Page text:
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Activists sue Akron after police used chemical weapons at peaceful Jayland Walker protest

An Akron police officer holds up a canister of pepper spray as other officers look on.
Ygal Kaufman
Ideastream Public Media
An Akron police officer holds up a canister of pepper spray.

An activist group filed a federal lawsuit Thursday evening against the City of Akron after officers tear-gassed and pepper-sprayed protesters demanding justice after a grand jury decided not to indict the eight officers who shot and killed a young Black man last summer.

The lawsuit, filed by the Akron Bail Fund, points to Wednesday’s peaceful protest disrupted by police action to prove what they say is a continued pattern of speech-suppression and unnecessary police violence.

What happened Wednesday night?

On Wednesday night, after multiple days of peaceful protests, roughly a dozen law enforcement vehicles from Akron Police Department and Summit County Sheriff’s office approached an ongoing demonstration on Copley Road. Police gave orders for protesters blocking the street to disperse and began deploying pepper spray and tear gas to clear the area.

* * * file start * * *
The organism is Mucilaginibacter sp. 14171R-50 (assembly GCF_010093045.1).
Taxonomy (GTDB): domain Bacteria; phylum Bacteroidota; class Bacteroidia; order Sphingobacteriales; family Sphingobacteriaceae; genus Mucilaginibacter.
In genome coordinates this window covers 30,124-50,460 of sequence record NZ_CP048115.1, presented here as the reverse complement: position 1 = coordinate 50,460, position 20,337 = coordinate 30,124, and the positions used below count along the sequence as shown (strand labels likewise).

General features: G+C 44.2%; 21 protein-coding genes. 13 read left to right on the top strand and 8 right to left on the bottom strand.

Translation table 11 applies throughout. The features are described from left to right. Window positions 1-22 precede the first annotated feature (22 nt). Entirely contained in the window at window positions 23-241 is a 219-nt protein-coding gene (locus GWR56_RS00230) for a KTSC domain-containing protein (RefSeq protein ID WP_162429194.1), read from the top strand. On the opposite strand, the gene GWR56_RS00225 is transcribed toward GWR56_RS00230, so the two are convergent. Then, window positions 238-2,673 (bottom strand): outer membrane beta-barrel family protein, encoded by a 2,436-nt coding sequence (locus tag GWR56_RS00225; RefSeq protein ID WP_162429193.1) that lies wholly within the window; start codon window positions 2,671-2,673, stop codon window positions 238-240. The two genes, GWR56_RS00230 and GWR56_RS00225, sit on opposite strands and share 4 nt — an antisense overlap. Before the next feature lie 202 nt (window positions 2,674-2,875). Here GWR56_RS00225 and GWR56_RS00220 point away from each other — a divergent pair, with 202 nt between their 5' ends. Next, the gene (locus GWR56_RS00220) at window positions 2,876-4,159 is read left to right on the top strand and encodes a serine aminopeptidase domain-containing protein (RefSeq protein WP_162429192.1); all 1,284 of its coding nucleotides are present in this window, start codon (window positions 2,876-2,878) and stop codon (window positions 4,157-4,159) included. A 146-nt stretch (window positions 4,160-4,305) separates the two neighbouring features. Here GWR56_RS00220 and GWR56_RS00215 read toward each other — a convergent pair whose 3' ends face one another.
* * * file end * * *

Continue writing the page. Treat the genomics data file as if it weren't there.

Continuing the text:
The city said protesters first threw bottles at officers before chemical weapons were deployed, but reporter footage shows the opposite.

Police Chief Steve Mylett said the department is now reviewing footage to “be sure of the timeline of events” in a written statement released Thursday night.

What does the lawsuit say?

Akron Bail Fund, a nonprofit organization that raised money to release protesters jailed during last summer’s protests, allege repeated violations of protesters' constitutional rights, as well as excessive violence.

In addition to Wednesday’s events, the suit took issue with the city’s move to close its government buildings to the public and barricade streets and sidewalks ahead of the grand jury decision.

The plaintiffs ask that U.S. District Judge Charles Fleming, who will oversee the case, grant a temporary order restraining the city and its agencies, including the police department, from further violating first-amendment speech and assembly through any method, including teargas and pepper spray. The suit also calls to codify that order permanently.

Activists also want a declaration that the city violated citizens’ rights to peacefully protest through speech suppression methods and less-lethal weapons.

They also ask for financial compensation related to organizational harm, physical and mental pain of those affected and punitive damages.

City spokesperson Stephanie Marsh said they will not comment on pending litigation.

Abbey Marshall covers Cleveland-area government and politics for Ideastream Public Media.